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By JOHANNA SCHNELLER
Friday, June 16, 2017 – Page R1
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-- Rough Night Directed by Lucia Aniello Written by Lucia Aniello and Paul Downs Starring Scarlett Johansson, Kate McKinnon, Jillian Bell, Ilana Glazer and Zoe Kravitz Classification 14A; 101 minutes 21/2  FULL STORY arrow
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By JOHANNA SCHNELLER
Friday, June 9, 2017 – Page R4
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-- The behind-the-scenes footage that bedevilled the film A Dog's Purpose upon its release this past January is brief but painful: An obviously distressed German shepherd, Hercules, does not want to jump into a water tank, which eight outboard motors are churning to resemble a rushing river. His trainer nudges; he resists. Then we see Hercules in the tank, swimming for the wall and getting submerged for a frightening four seconds.  FULL STORY arrow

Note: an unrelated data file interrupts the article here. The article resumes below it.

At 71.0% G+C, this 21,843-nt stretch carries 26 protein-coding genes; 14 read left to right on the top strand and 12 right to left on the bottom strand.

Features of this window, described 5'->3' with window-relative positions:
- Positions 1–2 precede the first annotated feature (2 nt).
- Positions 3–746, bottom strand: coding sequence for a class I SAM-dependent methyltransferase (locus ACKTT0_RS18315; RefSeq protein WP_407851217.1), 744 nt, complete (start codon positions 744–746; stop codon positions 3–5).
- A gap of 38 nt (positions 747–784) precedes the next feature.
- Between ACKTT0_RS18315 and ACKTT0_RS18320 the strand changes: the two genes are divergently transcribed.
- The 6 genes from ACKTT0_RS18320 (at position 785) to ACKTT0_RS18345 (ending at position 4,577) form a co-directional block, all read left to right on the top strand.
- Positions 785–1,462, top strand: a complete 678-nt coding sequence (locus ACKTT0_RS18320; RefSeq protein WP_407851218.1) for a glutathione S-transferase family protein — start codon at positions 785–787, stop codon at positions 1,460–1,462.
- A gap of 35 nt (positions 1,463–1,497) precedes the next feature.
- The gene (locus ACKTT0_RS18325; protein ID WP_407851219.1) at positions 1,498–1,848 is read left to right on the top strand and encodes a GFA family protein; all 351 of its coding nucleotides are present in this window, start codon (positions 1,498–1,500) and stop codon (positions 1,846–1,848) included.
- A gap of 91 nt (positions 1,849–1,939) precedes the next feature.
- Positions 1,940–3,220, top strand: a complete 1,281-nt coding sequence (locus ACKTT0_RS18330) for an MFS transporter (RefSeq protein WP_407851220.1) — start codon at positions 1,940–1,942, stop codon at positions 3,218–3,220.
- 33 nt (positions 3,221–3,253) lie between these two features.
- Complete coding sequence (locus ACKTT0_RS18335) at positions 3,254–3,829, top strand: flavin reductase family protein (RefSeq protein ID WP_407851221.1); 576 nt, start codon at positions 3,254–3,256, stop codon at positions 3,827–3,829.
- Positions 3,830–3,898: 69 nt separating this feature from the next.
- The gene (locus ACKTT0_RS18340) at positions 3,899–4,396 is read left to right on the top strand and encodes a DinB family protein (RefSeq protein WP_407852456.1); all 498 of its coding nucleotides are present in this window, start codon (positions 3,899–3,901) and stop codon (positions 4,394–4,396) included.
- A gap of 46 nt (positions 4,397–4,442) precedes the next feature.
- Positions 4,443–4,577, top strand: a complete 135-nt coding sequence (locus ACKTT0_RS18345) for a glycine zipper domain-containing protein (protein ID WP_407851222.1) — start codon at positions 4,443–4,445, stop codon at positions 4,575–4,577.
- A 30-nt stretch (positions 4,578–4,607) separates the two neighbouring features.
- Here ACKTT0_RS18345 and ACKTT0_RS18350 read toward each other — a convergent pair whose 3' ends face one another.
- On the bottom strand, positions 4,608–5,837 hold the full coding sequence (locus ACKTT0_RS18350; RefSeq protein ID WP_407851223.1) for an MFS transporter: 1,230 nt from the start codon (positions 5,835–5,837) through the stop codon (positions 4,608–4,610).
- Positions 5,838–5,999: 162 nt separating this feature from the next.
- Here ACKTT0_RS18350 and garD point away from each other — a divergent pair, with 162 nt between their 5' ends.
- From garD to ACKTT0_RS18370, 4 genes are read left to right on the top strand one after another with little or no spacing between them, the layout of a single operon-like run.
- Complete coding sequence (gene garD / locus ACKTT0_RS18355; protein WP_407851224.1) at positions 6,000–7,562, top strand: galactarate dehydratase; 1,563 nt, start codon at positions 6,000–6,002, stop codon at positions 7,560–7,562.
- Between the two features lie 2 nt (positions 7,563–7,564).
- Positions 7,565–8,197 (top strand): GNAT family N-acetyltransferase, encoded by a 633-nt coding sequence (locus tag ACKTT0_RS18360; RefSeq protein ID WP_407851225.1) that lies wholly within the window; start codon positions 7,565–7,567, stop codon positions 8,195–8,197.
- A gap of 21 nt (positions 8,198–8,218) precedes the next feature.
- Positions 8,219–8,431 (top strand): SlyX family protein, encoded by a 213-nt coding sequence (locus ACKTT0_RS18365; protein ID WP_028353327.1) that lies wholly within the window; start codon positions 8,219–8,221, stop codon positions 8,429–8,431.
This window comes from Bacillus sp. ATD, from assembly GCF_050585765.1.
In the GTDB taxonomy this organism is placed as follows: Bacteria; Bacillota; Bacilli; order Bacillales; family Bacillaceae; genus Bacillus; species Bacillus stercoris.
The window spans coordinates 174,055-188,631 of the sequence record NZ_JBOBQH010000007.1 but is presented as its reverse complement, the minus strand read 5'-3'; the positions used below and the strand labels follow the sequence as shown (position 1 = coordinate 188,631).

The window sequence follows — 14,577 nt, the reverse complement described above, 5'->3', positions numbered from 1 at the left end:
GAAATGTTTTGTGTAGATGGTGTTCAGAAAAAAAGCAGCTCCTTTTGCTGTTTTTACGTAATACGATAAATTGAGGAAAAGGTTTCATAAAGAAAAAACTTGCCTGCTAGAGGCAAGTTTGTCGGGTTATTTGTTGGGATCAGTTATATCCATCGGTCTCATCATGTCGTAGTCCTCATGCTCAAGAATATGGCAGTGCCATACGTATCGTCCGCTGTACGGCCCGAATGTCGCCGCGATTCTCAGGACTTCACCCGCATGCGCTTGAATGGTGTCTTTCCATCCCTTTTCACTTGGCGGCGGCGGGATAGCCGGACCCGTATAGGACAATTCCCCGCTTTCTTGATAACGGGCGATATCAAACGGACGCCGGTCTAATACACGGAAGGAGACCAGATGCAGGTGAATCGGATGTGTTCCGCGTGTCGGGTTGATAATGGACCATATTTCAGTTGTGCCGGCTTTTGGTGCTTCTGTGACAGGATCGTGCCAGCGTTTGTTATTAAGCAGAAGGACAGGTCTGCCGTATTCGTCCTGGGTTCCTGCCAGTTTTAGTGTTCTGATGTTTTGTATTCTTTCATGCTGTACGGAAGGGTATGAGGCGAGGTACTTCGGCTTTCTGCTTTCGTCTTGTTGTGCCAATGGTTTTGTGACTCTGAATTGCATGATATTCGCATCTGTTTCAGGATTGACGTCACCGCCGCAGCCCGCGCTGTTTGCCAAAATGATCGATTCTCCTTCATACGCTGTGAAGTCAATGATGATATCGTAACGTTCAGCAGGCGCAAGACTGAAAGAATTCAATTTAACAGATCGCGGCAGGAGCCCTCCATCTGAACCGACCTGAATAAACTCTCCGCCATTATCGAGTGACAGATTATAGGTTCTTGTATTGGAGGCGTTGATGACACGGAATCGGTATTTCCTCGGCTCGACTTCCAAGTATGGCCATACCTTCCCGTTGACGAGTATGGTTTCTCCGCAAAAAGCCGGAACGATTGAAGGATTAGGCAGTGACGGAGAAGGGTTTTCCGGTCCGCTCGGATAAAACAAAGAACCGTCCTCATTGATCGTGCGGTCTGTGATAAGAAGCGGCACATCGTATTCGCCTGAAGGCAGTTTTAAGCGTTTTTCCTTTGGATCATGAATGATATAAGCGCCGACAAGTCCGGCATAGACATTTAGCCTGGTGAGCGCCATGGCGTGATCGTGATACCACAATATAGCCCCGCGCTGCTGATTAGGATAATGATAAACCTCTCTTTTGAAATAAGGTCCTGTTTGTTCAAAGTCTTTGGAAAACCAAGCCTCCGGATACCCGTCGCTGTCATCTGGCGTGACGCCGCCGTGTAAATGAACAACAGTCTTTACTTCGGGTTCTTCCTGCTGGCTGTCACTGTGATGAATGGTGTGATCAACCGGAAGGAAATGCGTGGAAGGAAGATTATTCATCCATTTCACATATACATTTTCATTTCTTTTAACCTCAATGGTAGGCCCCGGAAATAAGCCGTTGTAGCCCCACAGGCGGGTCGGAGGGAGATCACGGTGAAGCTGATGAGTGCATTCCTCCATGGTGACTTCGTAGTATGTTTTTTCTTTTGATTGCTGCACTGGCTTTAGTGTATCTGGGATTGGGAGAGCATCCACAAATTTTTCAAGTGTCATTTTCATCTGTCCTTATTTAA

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By JOHANNA SCHNELLER
Friday, June 9, 2017 – Page R4
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-- Megan Leavey 21/2The real Megan Leavey won a Purple Heart for nearly being blown to smithereens with Rex, her bomb-sniffing German shepherd, during their second tour in Iraq and fought to adopt him when he could no longer serve. The movie version works best when it shows us what putting the words ''woman'' and ''marine'' together really looks like.  FULL STORY arrow
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SINGULAR SENSATION space
As the clone-happy series Orphan Black wraps up, Johanna Schneller reports on how its success blew open the doors for well-written, genre-mashing Canadian co-productions - the dawn of a 'Maple Golden Age'
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By JOHANNA SCHNELLER
Friday, June 9, 2017 – Page L1